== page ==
What follows is a listing of the research conducted in the Psychogenomics Laboratory. This work supports the genomics research initiatives of the Mayo Foundation.
R01 MH62599-01A2 Hypocretin system immune diathesis in human narcolepsy. John L. Black III MD PI, Lois Krahn MD, Michael Silber MD, and V. Shane Pankratz PhD co-investigators. The goal of this study is to determine if narcoleptic patients have autoantibodies in blood or CSF against any portion of the hypocretin neurotransmission system. If such antibodies are found, we work to establish the first immunological assay for narcolepsy. Approved for funding which began 4/1/02.
Characterization of structure and function of the voltage-gated calcium channel (VGCC) gamma subunits. John L. Black III MD PI. The goal of this research is subclone all known isoforms of the VGCC gamma subunit and to understand how gamma subunits effect VGCC electrophysiology and function.
Determination of CYP genotypes in patients with treatment resistant psychiatric illnesses and unusual drug sensitivities to serotonin reuptake inhibitors. David A. Mrazek MD PI, John Logan Black III MD and Dennis O?Kane PhD co-investigators. The goal of the research is to determine if there is a higher than expected frequency of poor metabolizer genotypes (e.g. due to inactive CYP alleles) or ultrarapid metabolizer genotypes (e.g. CYP2D6 duplications) among patients who do not respond to serotonin reuptake inhibitors or have unusual reactions to them. Ultimately, we wish to establish algorithms allowing for precise drug selection and dosing based upon genotype of individuals with depression.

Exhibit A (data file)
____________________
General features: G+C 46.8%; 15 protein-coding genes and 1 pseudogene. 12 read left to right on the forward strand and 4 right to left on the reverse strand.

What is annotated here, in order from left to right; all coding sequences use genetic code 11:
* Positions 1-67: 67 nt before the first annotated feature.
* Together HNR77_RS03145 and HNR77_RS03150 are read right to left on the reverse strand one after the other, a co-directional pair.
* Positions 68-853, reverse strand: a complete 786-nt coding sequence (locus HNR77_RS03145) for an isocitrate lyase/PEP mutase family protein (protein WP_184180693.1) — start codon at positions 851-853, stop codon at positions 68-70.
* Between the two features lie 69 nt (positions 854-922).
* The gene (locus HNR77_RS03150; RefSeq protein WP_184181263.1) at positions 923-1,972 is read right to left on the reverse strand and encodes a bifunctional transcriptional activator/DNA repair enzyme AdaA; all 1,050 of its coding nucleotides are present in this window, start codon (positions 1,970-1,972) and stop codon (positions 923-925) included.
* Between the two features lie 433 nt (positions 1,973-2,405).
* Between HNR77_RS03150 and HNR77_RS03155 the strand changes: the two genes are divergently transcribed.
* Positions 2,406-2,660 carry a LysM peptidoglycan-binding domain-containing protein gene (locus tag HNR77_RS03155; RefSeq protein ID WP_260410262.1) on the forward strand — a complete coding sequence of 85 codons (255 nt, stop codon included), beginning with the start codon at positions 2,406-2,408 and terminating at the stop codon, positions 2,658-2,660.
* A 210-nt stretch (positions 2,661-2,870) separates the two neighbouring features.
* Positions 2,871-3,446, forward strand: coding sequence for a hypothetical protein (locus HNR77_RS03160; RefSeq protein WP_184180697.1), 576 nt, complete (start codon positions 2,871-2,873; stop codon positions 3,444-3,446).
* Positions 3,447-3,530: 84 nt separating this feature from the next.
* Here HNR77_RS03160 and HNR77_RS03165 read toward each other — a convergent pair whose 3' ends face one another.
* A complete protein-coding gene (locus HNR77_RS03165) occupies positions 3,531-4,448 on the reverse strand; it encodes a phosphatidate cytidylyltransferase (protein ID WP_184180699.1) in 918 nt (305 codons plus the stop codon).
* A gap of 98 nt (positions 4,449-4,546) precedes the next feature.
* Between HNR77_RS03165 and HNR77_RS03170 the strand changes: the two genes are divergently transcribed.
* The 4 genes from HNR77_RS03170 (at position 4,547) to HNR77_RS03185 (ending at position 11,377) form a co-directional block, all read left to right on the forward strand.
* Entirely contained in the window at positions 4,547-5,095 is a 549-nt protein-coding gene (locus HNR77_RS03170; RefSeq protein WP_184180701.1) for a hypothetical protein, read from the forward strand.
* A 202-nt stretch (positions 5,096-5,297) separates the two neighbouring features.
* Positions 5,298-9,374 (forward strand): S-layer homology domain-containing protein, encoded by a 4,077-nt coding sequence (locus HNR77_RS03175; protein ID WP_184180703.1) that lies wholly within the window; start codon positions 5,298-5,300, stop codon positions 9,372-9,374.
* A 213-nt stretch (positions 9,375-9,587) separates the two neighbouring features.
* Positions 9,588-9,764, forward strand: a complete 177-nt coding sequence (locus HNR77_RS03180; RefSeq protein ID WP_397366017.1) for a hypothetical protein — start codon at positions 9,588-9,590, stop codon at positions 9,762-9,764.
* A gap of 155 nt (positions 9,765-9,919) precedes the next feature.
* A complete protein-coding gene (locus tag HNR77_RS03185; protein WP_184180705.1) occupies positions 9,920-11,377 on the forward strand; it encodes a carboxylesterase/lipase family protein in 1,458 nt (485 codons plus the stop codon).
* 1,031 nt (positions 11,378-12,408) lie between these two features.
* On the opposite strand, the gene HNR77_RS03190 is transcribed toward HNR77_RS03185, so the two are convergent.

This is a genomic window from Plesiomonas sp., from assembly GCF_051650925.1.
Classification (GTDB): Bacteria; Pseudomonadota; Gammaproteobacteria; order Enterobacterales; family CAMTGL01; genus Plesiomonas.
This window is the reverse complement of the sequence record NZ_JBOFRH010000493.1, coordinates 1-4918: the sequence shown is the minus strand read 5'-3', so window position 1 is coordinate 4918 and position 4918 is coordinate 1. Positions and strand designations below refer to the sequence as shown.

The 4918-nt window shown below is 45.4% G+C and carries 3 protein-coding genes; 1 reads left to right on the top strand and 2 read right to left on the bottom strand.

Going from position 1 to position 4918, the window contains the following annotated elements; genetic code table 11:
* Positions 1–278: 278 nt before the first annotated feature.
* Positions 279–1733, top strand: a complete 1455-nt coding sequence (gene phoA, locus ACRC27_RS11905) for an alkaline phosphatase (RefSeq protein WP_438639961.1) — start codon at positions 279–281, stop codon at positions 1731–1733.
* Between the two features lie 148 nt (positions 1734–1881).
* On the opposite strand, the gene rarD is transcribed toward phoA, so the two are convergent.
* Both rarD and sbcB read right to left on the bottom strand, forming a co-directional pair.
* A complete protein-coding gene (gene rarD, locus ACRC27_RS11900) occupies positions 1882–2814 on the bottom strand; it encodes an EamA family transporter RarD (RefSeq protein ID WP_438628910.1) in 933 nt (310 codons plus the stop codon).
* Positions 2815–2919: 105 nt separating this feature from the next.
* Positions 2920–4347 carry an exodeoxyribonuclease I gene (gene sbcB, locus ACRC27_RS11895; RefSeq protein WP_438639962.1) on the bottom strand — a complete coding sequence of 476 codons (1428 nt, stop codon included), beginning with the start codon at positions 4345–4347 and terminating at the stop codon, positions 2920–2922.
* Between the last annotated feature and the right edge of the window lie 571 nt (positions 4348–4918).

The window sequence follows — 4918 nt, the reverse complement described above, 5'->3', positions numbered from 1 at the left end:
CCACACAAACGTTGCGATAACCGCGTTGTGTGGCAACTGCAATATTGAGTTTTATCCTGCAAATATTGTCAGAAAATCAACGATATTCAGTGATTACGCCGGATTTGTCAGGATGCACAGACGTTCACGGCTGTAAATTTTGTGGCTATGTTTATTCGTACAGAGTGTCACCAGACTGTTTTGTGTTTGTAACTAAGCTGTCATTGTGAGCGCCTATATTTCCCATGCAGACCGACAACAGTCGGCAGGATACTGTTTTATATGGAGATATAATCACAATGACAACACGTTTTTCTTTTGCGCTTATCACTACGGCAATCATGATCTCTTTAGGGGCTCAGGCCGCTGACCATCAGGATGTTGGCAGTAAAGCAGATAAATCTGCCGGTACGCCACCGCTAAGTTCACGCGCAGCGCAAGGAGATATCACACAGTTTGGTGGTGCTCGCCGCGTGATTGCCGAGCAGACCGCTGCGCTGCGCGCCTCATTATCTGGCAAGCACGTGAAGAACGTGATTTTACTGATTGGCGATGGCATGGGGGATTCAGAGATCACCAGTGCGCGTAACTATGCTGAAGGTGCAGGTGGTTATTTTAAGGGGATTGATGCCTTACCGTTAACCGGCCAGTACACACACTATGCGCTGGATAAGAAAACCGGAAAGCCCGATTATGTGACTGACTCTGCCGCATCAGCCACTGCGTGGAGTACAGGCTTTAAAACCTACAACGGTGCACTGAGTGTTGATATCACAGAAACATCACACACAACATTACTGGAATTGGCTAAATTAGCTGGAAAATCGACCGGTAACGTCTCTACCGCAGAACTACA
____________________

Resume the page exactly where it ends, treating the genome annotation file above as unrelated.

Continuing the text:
Determination of serotonin receptor 1B, serotonin receptor 2A, tyrosine hydroxylase, serotonin transporter, flavin monooxygenase 3, and catachol-O-methyltransferase polymorphisms in suicidal patients. David A. Mrazek MD PI, John Logan Black III MD and Dennis O?Kane PhD co-investigators. The goal of this study is to validate other studies that have shown that polymorphisms of these genes are associated with suicidal behavior in patients with various psychiatric illnesses.